Disney Junior Wiki

Playhouse Disney was a brand for a slate of programming blocks and international cable and satellite television channel that was owned by the Disney Channels Worldwide unit of the Disney–ABC Television Group, itself a unit of The Walt Disney Company. It originated in the United States as a morning program block on the Disney Channel. Its programming was targeted at children ages two to seven, featuring a mix of live-action, animated series, and sitcoms.

The Playhouse Disney block on Disney Channel was relaunched as Disney Junior on February 14, 2011. The 22 cable channels and blocks using the Playhouse Disney brand around the world were relaunched under the Disney Junior brand over the next two years, concluding with the rebranding of the Russian channel in September 2013.


Playhouse Disney originated on May 8, 1997 as a daily morning program block for preschoolers on Disney Channel, debuting just over one month after the channel's relaunch that signified the beginning of its full conversion into a commercial-free basic cable channel. It utilized a similar graphics package for its promotions as that used for the channel's afternoon children's programs. Prior to the block's launch, Disney Channel had aired a lineup of preschool-targeted programs (which were mixed alongside animated series aimed at older children) during the morning hours since its debut in April 1983. A stylized version of Disney Channel's "Mickey Mouse TV" logo of the time period for the block (featuring a green paint-style background overlaid by a multicolored "playhouse" titling) was introduced on October 4, 1998 with the introduction of new graphics for the block.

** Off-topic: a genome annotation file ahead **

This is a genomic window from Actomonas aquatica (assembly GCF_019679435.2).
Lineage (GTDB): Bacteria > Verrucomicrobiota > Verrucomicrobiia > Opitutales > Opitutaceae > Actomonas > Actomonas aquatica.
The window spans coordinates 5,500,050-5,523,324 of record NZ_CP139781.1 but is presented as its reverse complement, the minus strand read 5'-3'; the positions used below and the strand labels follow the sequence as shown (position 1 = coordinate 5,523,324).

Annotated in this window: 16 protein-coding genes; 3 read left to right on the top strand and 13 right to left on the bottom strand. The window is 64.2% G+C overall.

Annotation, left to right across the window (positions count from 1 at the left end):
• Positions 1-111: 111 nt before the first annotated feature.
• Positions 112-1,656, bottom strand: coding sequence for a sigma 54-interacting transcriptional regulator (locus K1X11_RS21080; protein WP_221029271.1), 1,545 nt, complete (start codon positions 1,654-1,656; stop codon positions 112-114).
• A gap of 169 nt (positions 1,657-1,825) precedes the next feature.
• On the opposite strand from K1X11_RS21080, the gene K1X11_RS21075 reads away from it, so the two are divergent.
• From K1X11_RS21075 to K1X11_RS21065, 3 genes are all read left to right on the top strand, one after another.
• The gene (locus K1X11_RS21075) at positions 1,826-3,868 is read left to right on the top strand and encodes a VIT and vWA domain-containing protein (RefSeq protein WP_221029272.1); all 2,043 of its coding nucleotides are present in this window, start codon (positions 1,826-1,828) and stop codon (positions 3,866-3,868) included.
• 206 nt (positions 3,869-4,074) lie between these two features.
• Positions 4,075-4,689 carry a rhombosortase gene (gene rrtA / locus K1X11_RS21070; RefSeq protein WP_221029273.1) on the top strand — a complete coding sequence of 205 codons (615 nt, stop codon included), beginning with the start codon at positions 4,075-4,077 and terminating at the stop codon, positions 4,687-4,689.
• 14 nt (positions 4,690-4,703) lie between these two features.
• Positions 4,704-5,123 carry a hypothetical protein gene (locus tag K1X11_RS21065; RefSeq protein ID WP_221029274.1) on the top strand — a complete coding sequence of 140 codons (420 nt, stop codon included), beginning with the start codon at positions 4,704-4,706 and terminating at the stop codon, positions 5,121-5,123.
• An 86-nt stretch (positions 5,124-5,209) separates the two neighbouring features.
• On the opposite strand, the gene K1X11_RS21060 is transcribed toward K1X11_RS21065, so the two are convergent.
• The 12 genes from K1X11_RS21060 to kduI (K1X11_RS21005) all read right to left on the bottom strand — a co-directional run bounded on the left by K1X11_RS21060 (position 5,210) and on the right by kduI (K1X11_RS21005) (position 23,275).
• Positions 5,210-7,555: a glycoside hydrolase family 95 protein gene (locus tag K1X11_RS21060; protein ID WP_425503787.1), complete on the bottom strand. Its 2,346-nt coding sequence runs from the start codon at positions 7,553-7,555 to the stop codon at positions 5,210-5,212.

One of the Playhouse Disney block's most popular series was Bear in the Big Blue House, an educational live-action series from Jim Henson Productions that debuted in October 1997, focusing on the adventures of an anthopomophic bear (voiced by Noel MacNeal); the series was named by TV Guide as one of the "top 10 new shows for kids" that year.[1] For the first three years of its run, the Playhouse Disney block originally aired each weekday from 8:30 a.m. to 2:30 p.m. Eastern Time, and weekends from 6:00 to 10:00 a.m. Eastern Time. Following each program, which usually ran 23 minutes (most of which, with the exception of movies, aired without promotional interruption), the remainder of the time period was filled by blocks of either short segments or music videos (the latter of which were originally aired under the banner "Feet Beat").